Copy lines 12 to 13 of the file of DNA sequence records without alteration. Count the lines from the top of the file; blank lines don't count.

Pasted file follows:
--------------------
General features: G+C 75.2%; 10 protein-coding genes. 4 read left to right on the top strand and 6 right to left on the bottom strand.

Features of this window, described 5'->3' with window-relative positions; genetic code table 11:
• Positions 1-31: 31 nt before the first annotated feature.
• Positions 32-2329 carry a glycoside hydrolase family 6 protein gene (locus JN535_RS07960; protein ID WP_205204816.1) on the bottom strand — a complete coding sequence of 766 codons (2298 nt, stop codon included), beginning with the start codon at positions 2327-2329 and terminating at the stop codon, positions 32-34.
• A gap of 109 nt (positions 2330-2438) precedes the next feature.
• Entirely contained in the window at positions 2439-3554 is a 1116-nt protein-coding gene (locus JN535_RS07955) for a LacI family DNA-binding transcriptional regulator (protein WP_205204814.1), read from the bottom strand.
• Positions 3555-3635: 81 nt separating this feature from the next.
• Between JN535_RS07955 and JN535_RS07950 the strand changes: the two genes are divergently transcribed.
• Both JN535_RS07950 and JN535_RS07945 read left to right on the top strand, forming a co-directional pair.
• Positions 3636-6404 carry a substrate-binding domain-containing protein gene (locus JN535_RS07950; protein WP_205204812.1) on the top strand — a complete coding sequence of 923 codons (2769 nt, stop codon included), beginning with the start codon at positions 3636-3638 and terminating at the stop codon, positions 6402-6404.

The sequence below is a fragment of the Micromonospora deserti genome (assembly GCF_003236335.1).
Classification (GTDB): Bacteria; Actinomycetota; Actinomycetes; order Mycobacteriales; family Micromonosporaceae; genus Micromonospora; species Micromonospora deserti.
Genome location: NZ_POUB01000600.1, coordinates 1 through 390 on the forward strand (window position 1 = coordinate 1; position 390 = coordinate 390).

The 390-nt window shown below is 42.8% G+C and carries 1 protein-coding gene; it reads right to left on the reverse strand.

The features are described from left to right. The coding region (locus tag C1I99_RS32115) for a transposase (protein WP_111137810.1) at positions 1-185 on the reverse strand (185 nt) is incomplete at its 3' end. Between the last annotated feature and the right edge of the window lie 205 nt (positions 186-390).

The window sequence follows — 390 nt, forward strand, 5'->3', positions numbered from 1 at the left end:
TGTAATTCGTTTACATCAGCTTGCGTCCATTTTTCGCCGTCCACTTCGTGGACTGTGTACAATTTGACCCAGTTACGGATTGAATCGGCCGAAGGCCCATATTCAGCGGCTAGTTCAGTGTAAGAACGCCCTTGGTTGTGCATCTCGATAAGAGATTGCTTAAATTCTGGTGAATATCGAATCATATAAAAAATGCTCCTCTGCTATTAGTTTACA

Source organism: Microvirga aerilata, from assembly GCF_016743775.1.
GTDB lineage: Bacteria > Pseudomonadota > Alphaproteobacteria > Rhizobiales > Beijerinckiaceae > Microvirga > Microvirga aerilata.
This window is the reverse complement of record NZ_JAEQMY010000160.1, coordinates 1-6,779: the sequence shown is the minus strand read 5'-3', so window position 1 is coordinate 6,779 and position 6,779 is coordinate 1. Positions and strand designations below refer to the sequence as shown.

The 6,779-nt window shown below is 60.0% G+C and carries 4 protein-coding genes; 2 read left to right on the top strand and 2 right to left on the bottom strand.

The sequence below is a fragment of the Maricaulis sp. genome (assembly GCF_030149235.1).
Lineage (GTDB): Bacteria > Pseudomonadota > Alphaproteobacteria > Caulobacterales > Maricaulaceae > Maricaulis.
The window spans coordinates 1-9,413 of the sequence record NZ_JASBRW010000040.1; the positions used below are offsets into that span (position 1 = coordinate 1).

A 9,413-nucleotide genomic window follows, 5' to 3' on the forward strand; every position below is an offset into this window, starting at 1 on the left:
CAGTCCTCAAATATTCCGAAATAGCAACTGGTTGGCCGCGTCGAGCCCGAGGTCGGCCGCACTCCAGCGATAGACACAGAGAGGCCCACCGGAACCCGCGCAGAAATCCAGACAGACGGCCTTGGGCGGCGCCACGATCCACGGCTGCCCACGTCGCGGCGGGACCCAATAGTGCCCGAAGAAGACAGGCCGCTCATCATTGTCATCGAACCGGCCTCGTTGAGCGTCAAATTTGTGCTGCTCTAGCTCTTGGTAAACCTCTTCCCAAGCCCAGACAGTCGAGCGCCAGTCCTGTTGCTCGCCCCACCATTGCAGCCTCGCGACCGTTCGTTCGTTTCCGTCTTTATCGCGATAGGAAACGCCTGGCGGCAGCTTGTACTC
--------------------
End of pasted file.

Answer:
Classification (GTDB): Bacteria; Actinomycetota; Actinomycetes; order Mycobacteriales; family Micromonosporaceae; genus Micromonospora; species Micromonospora deserti.
Genome location: NZ_POUB01000600.1, coordinates 1 through 390 on the forward strand (window position 1 = coordinate 1; position 390 = coordinate 390).